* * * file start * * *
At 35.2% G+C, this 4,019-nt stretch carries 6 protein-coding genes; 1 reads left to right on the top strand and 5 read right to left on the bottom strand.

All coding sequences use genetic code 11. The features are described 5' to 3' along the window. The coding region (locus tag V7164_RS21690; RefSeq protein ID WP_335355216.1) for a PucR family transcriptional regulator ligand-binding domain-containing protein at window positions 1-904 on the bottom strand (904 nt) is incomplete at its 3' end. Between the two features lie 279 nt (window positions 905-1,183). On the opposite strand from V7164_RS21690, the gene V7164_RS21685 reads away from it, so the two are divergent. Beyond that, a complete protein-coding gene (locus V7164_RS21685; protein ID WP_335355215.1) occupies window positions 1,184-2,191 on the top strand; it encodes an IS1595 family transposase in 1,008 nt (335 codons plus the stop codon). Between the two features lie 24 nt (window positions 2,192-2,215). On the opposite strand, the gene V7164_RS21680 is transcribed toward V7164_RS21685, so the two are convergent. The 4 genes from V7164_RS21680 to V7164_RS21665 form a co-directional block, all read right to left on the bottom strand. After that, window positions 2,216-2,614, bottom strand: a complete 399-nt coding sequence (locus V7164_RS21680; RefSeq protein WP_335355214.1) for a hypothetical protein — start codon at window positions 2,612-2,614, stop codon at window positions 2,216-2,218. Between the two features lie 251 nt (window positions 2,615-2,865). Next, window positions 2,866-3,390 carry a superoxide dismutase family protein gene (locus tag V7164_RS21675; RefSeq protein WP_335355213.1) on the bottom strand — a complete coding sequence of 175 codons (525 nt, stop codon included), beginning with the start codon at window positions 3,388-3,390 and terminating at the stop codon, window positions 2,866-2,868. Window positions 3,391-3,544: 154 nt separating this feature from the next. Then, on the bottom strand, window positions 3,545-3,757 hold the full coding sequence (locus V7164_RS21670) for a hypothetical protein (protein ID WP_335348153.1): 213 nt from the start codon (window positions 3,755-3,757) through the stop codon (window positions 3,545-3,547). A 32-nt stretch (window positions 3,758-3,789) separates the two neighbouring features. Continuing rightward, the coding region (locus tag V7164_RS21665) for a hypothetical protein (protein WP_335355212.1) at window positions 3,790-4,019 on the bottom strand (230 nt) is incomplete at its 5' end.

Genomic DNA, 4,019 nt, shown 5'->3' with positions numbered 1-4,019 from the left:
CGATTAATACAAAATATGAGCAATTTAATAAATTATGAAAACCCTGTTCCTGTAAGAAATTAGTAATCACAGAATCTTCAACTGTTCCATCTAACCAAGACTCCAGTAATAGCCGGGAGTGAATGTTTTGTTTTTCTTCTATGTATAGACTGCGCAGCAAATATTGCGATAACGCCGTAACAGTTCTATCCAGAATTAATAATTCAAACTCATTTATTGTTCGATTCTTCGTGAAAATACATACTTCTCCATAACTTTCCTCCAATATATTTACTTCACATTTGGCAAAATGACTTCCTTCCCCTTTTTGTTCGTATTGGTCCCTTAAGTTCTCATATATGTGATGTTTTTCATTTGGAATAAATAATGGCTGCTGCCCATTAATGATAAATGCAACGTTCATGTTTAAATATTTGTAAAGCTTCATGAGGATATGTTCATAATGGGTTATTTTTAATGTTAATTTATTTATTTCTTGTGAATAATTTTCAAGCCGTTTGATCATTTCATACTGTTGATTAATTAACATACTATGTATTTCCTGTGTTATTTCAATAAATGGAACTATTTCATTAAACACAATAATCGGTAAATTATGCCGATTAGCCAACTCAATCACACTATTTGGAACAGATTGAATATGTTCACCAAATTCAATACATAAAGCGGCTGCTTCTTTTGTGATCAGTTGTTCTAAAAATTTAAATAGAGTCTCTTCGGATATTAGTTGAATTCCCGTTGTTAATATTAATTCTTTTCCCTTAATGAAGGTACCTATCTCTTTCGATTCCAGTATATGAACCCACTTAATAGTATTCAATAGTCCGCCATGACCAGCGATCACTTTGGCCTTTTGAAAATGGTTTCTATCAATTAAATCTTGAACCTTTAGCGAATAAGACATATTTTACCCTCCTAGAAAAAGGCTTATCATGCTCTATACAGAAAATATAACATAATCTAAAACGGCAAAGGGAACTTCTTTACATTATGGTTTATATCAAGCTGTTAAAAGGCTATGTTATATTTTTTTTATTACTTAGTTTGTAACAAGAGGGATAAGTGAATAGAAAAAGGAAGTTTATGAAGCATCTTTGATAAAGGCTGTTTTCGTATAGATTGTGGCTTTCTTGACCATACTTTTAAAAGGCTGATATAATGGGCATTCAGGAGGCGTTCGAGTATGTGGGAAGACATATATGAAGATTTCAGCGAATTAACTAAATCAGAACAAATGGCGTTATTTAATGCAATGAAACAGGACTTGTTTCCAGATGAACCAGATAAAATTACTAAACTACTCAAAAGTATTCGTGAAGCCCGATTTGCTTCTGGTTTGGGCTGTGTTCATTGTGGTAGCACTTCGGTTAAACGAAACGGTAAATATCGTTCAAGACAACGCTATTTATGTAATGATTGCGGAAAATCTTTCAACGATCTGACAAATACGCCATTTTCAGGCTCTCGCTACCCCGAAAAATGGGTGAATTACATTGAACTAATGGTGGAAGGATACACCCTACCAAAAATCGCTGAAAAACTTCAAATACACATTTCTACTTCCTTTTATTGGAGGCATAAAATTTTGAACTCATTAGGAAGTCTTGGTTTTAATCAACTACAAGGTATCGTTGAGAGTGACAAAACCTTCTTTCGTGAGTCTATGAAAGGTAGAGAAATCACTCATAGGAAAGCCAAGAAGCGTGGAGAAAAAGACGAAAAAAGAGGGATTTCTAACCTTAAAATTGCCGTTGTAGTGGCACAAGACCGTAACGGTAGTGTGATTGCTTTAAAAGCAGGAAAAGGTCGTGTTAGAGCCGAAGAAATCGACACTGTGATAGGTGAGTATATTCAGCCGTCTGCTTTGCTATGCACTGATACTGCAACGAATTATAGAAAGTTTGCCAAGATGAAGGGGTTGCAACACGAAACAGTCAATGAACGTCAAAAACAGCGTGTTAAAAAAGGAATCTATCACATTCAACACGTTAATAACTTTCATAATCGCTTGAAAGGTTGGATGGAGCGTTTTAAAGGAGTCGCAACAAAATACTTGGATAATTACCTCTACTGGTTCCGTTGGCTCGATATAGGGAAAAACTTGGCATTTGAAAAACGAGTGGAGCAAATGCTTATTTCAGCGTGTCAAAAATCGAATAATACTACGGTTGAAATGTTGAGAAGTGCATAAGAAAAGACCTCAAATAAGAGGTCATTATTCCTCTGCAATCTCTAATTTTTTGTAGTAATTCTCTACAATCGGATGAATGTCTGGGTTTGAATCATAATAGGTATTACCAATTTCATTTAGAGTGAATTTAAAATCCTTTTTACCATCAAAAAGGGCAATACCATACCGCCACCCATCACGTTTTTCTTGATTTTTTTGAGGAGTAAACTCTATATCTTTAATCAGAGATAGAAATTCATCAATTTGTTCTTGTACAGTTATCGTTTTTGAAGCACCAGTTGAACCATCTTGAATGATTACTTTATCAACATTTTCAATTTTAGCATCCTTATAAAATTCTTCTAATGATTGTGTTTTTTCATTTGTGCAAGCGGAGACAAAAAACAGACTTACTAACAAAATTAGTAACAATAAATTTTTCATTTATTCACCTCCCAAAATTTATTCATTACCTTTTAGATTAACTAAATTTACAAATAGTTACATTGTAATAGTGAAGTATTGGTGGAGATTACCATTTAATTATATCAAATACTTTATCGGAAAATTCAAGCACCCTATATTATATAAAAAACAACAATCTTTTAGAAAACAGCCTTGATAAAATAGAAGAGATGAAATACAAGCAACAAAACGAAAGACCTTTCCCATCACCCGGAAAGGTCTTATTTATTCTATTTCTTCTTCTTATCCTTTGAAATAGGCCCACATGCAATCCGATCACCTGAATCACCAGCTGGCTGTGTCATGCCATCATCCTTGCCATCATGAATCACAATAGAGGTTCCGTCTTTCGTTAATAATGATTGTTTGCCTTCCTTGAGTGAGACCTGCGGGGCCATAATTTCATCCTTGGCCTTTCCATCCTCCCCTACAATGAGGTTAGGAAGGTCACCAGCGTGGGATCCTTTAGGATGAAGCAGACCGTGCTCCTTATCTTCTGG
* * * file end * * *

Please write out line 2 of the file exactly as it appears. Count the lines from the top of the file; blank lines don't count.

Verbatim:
All coding sequences use genetic code 11. The features are described 5' to 3' along the window. The coding region (locus tag V7164_RS21690; RefSeq protein ID WP_335355216.1) for a PucR family transcriptional regulator ligand-binding domain-containing protein at window positions 1-904 on the bottom strand (904 nt) is incomplete at its 3' end. Between the two features lie 279 nt (window positions 905-1,183). On the opposite strand from V7164_RS21690, the gene V7164_RS21685 reads away from it, so the two are divergent. Beyond that, a complete protein-coding gene (locus V7164_RS21685; protein ID WP_335355215.1) occupies window positions 1,184-2,191 on the top strand; it encodes an IS1595 family transposase in 1,008 nt (335 codons plus the stop codon). Between the two features lie 24 nt (window positions 2,192-2,215). On the opposite strand, the gene V7164_RS21680 is transcribed toward V7164_RS21685, so the two are convergent. The 4 genes from V7164_RS21680 to V7164_RS21665 form a co-directional block, all read right to left on the bottom strand. After that, window positions 2,216-2,614, bottom strand: a complete 399-nt coding sequence (locus V7164_RS21680; RefSeq protein WP_335355214.1) for a hypothetical protein — start codon at window positions 2,612-2,614, stop codon at window positions 2,216-2,218. Between the two features lie 251 nt (window positions 2,615-2,865). Next, window positions 2,866-3,390 carry a superoxide dismutase family protein gene (locus tag V7164_RS21675; RefSeq protein WP_335355213.1) on the bottom strand — a complete coding sequence of 175 codons (525 nt, stop codon included), beginning with the start codon at window positions 3,388-3,390 and terminating at the stop codon, window positions 2,866-2,868. Window positions 3,391-3,544: 154 nt separating this feature from the next. Then, on the bottom strand, window positions 3,545-3,757 hold the full coding sequence (locus V7164_RS21670) for a hypothetical protein (protein ID WP_335348153.1): 213 nt from the start codon (window positions 3,755-3,757) through the stop codon (window positions 3,545-3,547). A 32-nt stretch (window positions 3,758-3,789) separates the two neighbouring features. Continuing rightward, the coding region (locus tag V7164_RS21665) for a hypothetical protein (protein WP_335355212.1) at window positions 3,790-4,019 on the bottom strand (230 nt) is incomplete at its 5' end.